Placebos Under Attack
The fact that researchers and research subjects could differ in their understandings of equipoise was unlikely to lead to controversy in comparisons between two active treatments, one old and one new. But comparisons between a potentially active drug and an inert placebo were far more capable of sparking an uproar among patients with a life-threatening disease. The use of placebos in the Phase II AZT trial was one of the first such cases to be criticized by AIDS treatment activists. In blunt terms, in order to be successful the study required that a sufficient number of patients die: only by pointing to deaths in the placebo group could researchers establish that those receiving the active treatment did comparatively better. Furthermore, to avoid introducing confounding variables into the study, the protocol forbade participants to receive other medication during the study. All this made a certain sense from the standpoint of experimental design, but it was difficult to justify to those people occupying the dual social roles of "patient" and "research subject"—people who began with the assumption that the purpose of medicine was to help them. Researchers insisted that clinical trials should not be confused with treatment—that being a research subject is not the same as being a patient. But this was a difficult distinction to put across in the best of circumstances, and it did not resonate with people with AIDS who were fighting to stay alive. In essence, the same practices and procedures that gave biomedicine its credibility as a science were threatening the credibility of medicine as a healing profession.
Mathilde Krim, a New York cancer researcher who had become the co-chair of the American Foundation for AIDS Research (AmFAR), argued at a New York demonstration in summer 1986 that "the double-blind clinical trial on AZT is an insult to morality." But defenders of placebo-controlled trials characterized them as the quickest route to the truth and pointed to their track record in weeding out ineffective drugs that practicing physicians had believed in. Without the science of clinical trials in general, and without double-blind, placebo-controlled trials in particular, physicians were left with nothing but anecdotes and hunches. Douglas Richman, the AZT researcher at the University of California at San Diego, argued in 1988: "In the field of antiviral therapy alone, numerous anecdotal claims were made for the benefits of corticosteroids for chronic hepatitis B, of iododeoxyuridine for herpes simplex encephalitis, and cytosine arabinoside for disseminated herpes zoster. These clinical observations made by concerned physicians were proved to be erroneous in randomized, double-blind, placebo-controlled studies. In fact, the study drug in each case did more harm than the placebo."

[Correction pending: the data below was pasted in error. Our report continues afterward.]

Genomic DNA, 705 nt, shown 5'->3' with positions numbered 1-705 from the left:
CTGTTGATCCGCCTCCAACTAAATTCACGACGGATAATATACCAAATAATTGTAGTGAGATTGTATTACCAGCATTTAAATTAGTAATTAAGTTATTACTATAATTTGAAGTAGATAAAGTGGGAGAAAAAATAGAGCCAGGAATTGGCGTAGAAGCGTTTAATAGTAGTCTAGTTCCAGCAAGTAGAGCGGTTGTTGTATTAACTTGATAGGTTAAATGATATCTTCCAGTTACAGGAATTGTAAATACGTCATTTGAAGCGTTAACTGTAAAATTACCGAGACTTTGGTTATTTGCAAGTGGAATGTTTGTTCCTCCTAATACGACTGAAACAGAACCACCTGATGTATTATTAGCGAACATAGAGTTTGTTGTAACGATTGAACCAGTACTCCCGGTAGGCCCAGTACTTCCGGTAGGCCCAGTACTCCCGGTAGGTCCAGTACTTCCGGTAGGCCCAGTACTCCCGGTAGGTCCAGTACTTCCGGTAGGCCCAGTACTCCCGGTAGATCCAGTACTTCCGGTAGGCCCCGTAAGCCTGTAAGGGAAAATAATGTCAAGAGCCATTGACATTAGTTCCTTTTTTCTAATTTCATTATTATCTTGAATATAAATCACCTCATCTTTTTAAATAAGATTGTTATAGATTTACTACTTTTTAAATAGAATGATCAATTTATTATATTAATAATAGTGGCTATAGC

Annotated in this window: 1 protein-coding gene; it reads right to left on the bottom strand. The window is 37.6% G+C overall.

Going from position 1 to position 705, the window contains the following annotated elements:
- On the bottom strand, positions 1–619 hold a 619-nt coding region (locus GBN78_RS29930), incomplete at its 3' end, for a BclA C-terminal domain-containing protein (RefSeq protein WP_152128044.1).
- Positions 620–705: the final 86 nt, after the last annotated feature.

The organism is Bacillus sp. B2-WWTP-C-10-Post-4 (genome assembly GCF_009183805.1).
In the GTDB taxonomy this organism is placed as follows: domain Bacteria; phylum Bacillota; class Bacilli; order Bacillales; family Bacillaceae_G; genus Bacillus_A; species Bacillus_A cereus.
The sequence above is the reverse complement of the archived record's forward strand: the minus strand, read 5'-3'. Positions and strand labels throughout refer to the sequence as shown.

The opposite error—erroneously rejecting an effective therapy—was also possible in the absence of placebo-controlled trials. Indeed, said Richman, if there had been no double-blind, placebo-controlled trials, AZT probably would have been discarded. Since AZT showed no impact on the rate of opportunistic infections for the first six weeks of the study and no impact on survival for an even longer period, it would have been easy to conclude from an uncontrolled study that AZT was toxic and ineffective. In response, some, such as Krim, argued that placebo controls weren't the only option for a controlled study. Data obtained from treatment groups could be compared with the medical records of matched cohorts of other AIDS patients who had been followed in the past in studies of the natural history of AIDS (a method called "historical controls"). Or patients in treatment groups could be compared against their own medical records from the weeks prior to their entry into the study. Similar methods had been employed successfully in research with cancer drugs.